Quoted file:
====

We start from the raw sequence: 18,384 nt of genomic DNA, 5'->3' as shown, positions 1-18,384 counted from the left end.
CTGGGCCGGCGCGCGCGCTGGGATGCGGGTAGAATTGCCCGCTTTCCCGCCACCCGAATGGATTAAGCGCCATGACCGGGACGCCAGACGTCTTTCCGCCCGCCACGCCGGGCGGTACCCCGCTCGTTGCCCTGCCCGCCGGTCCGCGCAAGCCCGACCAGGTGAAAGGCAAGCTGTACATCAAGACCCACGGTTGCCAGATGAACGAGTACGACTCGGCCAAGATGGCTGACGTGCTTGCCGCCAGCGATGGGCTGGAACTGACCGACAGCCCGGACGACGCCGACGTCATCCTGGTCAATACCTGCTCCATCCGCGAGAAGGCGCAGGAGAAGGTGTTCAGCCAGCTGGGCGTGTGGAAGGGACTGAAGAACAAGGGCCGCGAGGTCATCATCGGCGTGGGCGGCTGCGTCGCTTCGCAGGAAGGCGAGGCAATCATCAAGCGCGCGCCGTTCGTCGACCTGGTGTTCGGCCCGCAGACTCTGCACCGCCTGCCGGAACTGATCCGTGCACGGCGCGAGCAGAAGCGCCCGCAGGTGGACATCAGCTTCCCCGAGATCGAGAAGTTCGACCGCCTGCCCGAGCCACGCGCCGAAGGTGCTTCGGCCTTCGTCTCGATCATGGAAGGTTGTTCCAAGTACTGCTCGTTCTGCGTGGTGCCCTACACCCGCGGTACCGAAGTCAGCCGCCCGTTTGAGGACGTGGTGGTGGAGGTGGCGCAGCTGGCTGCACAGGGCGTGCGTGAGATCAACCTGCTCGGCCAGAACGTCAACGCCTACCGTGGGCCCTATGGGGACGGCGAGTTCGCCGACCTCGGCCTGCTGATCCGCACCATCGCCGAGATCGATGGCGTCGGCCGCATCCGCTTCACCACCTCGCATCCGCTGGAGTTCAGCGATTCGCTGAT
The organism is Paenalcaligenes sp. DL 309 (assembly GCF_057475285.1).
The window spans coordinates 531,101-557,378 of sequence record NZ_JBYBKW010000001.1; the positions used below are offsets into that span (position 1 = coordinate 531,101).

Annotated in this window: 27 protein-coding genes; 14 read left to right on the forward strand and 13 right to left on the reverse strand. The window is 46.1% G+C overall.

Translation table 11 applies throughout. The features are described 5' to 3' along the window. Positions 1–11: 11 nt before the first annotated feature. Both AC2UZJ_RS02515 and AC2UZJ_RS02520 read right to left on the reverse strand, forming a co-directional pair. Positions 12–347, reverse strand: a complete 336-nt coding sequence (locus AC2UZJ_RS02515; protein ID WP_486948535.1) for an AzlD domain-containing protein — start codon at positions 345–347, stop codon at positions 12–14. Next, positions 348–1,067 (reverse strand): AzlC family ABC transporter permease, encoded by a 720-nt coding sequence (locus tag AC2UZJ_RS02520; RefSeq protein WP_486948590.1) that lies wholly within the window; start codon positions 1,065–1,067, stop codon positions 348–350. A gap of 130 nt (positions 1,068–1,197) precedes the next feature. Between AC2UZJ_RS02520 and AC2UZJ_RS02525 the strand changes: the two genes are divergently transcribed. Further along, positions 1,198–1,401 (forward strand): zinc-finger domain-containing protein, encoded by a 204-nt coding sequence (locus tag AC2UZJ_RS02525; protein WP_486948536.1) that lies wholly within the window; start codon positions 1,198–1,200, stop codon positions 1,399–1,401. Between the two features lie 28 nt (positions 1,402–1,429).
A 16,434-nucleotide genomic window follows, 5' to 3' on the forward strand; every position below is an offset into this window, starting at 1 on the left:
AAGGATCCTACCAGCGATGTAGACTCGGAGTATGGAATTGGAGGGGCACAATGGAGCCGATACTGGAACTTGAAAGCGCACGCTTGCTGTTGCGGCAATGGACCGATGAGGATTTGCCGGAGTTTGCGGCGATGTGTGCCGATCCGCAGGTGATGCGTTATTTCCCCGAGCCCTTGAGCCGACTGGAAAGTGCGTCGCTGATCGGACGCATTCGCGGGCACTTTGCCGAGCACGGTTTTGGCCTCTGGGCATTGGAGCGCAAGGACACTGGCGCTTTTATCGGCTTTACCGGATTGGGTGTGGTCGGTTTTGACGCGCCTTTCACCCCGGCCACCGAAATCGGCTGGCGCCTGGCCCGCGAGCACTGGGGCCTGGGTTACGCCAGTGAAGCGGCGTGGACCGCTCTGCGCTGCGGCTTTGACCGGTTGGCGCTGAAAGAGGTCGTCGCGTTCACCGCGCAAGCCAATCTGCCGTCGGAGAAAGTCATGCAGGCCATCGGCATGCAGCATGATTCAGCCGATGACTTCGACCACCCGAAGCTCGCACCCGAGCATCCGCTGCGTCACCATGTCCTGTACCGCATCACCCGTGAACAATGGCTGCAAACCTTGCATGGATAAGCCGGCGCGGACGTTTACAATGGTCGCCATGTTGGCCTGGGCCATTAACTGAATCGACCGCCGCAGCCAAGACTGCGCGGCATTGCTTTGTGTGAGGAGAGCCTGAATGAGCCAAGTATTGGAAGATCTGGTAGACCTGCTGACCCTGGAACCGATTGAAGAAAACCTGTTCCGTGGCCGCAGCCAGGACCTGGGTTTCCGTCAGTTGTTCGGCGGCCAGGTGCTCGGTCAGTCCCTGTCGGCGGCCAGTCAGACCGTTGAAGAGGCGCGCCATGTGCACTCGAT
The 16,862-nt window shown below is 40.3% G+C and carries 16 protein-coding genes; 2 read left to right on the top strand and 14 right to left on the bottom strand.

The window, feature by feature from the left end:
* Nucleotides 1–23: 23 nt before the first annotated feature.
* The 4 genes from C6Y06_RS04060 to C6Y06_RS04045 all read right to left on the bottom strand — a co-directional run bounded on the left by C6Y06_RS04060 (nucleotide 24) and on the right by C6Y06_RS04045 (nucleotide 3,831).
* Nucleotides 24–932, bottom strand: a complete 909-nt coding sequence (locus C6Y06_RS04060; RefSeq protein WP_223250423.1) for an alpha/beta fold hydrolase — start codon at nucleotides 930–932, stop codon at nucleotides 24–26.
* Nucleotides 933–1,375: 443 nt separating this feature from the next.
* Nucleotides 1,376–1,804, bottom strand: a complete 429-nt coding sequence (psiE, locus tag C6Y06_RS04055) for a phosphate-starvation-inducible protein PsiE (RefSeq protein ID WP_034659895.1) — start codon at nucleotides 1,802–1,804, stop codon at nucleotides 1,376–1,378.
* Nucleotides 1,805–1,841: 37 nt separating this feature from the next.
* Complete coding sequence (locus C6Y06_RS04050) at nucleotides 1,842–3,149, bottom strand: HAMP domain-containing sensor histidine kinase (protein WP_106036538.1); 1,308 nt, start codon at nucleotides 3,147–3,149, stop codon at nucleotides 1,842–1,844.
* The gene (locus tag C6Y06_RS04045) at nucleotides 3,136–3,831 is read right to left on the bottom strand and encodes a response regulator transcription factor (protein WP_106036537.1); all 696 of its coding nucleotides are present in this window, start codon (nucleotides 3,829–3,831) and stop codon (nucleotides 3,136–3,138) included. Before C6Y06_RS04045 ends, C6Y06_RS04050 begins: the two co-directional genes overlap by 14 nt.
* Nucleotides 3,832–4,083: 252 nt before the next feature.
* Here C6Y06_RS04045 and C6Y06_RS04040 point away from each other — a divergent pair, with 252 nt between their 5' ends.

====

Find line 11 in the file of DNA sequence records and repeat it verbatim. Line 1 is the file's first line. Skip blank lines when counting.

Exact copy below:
* Nucleotides 1–23: 23 nt before the first annotated feature.